Last fall, a friend and I were both bemoaning that we were in a writing slump and having a hard time pushing through on the projects we were working on. As we were talking, the conversation somehow turned to the letter game ( a la Patricia Wrede and Caroline Stevermer in Sorcery and Cecelia) and we decided we would play our own letter game.
The basic premise of the game is that each writer assumes the persona of a character and exchange letters with the other character. The next few weeks were a flurry of emails as my friend and I debated just what characters we wanted to play and what story we wanted to write, throwing out all kinds of absurd and goofy ideas. The brainstorming was so much fun! We finally settled on a set of twins who had been separated for the first time in their lives, one to go off to boarding school and one to live with a crazy aunt in Cornwall.
To be honest, we only exchanged letters a couple times before real life (and the projects we were supposed to be working on) took precedence. But the act of letting go, of just playing around with world-building, with characters, and with writing in general, was so freeing. It made it so much easier to go back to the project I’d been working on and to remember what I loved about it. Sometimes I get so bogged down with what is not working in a particular piece that I forget entirely about what is working.
So if you’re struggling with a writing slump, try letting yourself play around. Some suggestions I’ve heard or tried are:
1. The Letter Game.
This can be a lot of fun, but as I mentioned above, it does require another person willing to play with you.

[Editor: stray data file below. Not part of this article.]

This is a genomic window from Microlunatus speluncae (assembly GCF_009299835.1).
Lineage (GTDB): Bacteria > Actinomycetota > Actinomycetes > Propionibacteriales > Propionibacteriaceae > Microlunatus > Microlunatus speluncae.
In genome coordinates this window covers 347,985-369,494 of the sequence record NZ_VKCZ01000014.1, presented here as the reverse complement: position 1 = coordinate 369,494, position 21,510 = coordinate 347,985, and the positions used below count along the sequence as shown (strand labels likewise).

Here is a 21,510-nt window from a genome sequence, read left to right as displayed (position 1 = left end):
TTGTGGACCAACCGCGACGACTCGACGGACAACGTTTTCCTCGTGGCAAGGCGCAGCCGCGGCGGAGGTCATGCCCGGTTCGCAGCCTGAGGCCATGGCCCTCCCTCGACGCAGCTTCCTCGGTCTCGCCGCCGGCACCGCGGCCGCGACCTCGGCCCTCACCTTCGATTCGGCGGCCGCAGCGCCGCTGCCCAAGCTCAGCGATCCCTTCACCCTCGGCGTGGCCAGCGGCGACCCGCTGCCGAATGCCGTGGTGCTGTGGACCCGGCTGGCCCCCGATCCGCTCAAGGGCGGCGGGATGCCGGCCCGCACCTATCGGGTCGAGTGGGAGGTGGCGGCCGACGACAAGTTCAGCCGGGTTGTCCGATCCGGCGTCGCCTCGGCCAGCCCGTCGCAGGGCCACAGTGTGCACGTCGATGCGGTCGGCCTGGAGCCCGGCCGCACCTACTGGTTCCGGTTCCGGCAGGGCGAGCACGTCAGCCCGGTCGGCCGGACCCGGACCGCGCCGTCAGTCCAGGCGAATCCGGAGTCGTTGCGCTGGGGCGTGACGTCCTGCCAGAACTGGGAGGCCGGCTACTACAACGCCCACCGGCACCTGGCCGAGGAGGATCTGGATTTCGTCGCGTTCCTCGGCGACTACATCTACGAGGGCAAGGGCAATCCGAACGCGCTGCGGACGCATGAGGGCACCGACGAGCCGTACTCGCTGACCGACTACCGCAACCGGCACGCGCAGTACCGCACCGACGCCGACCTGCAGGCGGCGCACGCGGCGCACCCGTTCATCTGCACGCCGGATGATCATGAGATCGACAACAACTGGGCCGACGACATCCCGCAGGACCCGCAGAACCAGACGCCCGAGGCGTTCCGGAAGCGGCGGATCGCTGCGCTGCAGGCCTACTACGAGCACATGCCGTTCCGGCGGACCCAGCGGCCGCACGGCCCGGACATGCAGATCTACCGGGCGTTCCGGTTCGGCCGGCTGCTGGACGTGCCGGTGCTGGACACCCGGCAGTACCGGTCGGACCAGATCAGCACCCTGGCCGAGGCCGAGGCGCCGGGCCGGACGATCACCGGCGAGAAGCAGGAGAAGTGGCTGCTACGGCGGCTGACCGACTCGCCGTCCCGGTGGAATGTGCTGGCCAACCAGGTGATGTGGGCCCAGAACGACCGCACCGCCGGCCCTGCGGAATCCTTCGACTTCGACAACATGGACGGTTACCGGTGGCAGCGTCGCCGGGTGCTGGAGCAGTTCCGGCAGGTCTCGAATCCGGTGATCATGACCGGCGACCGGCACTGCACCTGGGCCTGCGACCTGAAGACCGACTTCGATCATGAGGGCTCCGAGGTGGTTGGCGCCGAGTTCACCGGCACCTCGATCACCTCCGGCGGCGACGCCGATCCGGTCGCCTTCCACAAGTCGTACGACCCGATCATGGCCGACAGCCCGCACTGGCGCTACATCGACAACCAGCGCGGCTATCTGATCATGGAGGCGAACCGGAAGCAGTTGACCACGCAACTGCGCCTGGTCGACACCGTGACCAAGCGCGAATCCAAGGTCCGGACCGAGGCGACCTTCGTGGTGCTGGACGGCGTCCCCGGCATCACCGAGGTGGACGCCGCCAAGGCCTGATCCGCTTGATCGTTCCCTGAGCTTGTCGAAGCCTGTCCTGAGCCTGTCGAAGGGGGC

2. Try experimenting in a different genre.
I find that taking a break from my usual MG/YA and writing picture books (or something for adults—gasp!) really sparks my creativity.
3. Force your characters to do something different.
I have a friend who once said she did some side writing and made her male teenaged love interest take care of a baby just to see what he did with it. So force your characters out of their comfort zone and have fun doing it.
4. Kill off your main characters for the fun of it.
I was really annoyed with one of my stories once, so I wrote a scene—not in the same document as the story, of course—and killed off my characters. It was so fun and freeing to realize that I could do it, but I didn’t really want to. (And both my characters and I were much better behaved after that!)
5. Ignore all the other voices and let yourself love your manuscript.
This one is so, so hard to do, but I find that when I’m worried about what other people think, my stories just aren’t as good. But when I write things that I love and I let myself love it without worrying about the other voices, it’s not only a better place for me emotionally, but the story is better.
What about you? What do you do when you find yourself in a writing slump?
Jenilyn Collings loves to read and write things that are humorous or romantic (preferably both). She has worked as a dental researcher, a florist, a martial arts instructor, and a tracker at an alternative high school (she’ll leave it to your imagination what that entailed), but she’s now focused on writing and child wrangling. A long time resident of the Mountain West, she recently moved to New England with her family where she is gaining an appreciation for umbrellas, fall colors, and turning lanes while driving.